Although contraceptive method type seemed to account for some heterogeneity in the overall estimate, statistical heterogeneity is not necessarily reflective of clinically important heterogeneity . While the test for heterogeneity of the OR of included studies was not significant when restricting to studies that restricted inference to modern contraception, the statistical test for heterogeneity is underpowered and may not distinguish between actual and chance heterogeneity [60,61]. Given the limited number of studies included in the meta-analysis, we were not able to use meta-regression to explore sources of heterogeneity in the overall estimate [32,62,63].
Because researchers are unlikely to publish research protocols for observational studies, the results presented here are likely subject to publication bias. The heterogeneity of our exposure and outcome and the small number of included studies necessarily complicates the assessment of publication bias . We assessed the degree of probable publication bias visually by using a funnel plot to compare study log ORs with their standard errors for all 10 studies included in the overall meta-analysis (S4 Fig.) and for the seven studies classified as having a low or moderate probability of bias (S5 Fig.). With few studies it is difficult to assess potential publication bias, but both contour funnel plots used to evaluate publication bias are missing studies from the area of non-significance, which suggests the possibility of some publication bias. Similarly, Egger’s test of funnel plot asymmetry indicated that we could not reject the null hypothesis of no small-study effects when considering all 10 studies (p = 0.764) or when limiting inference to the seven studies classified as having a low or moderate probability of bias (p = 0.640) .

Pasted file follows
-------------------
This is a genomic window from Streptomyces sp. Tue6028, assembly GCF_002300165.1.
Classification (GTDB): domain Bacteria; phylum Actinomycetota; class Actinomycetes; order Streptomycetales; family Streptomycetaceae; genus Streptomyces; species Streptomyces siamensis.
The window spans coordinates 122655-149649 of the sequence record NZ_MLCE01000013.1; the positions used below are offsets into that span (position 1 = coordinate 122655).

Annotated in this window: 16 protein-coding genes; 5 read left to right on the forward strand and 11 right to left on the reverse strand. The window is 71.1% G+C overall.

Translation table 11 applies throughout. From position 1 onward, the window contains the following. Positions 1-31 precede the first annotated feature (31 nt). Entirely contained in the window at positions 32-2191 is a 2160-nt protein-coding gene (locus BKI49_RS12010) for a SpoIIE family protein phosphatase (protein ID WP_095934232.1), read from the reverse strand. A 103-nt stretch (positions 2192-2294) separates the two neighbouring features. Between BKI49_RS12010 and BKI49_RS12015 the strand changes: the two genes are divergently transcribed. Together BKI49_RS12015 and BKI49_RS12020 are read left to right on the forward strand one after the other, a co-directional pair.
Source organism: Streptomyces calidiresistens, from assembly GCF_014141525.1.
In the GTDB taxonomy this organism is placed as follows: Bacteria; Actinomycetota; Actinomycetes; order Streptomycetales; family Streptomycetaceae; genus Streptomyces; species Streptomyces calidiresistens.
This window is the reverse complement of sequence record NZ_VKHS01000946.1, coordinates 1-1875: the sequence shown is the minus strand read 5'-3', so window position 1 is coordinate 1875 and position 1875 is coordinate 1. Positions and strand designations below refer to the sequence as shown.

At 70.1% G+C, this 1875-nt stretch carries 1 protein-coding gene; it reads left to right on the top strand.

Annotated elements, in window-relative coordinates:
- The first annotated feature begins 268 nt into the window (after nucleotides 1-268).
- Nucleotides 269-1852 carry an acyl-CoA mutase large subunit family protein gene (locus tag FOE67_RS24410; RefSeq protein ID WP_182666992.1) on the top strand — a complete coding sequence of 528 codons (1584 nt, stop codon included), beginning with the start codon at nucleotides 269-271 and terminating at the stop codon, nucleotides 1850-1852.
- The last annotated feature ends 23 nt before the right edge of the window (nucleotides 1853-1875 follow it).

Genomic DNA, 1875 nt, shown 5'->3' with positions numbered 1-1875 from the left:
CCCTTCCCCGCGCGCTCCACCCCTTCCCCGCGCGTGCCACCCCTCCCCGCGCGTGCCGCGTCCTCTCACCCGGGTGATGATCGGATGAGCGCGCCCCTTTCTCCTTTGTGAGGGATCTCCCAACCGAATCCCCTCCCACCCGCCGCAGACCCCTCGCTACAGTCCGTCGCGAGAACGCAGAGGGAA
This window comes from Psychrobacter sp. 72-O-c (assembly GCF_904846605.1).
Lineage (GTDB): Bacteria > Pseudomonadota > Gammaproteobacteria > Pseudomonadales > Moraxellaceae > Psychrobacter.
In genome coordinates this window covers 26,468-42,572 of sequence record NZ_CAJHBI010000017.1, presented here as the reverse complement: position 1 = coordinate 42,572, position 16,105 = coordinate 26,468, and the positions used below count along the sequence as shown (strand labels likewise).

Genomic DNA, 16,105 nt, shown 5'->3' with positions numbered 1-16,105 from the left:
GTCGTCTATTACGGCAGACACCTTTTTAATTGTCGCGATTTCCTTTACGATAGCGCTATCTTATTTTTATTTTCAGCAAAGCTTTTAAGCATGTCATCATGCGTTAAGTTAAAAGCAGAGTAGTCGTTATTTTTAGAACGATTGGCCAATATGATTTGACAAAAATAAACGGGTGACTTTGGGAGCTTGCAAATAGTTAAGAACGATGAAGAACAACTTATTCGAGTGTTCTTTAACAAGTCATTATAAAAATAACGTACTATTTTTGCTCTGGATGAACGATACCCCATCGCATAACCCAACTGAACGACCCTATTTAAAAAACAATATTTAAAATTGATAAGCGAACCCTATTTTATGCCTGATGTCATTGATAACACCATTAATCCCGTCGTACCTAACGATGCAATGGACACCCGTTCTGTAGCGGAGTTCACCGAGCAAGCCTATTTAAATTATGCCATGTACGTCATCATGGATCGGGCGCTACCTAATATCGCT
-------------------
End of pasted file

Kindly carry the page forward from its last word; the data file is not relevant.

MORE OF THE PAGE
Temporality, consistency, strength of association, biological plausibility, and dose-response are necessary components of the classical approach to causal inference  and are used to evaluate the strength of evidence from meta-analysis of observational studies . In all studies included in the meta-analysis, the measurement of the exposure proceeded the outcome. The estimates of the effect of IPV on women’s use of contraception are relatively strong and consistent across a diversity of populations in four countries, with the exception of the estimate from the Nicaraguan study as noted previously. A prior systematic review provides a comprehensive overview of the direct and indirect pathways through which IPV may affect women’s contraceptive use . Pre-existing research in a number of countries suggests that women change their contraceptive behavior in the face of IPV and that IPV affects women’s ability to negotiate condom use with their male partners [5,15,19,67,68]. The meta-analysis of the three studies that examined violence severity suggests a dose-response relationship between women’s exposure to IPV and their use of contraception. The results from this review suggest that IPV may have a causal effect on women’s use of contraception and may affect women’s use of male condoms with their partners. The suggestion that IPV may have a causal effect on women’s use of contraception must be evaluated with the understanding that this is a meta-analysis of effect estimates from observational studies. While we limited the meta-analysis to studies classified as having a low or moderate probability of bias, the findings of our meta-analysis are subject to the residual confounding that likely affects effect estimates from included studies . In the absence of individual patient level data, as would be used in an individual patient data meta-analysis, we cannot be sure that the decrease in contraceptive use across studies is caused by women’s experience of IPV and not by miss-measured or unmeasured confounders.
Implications for Future Research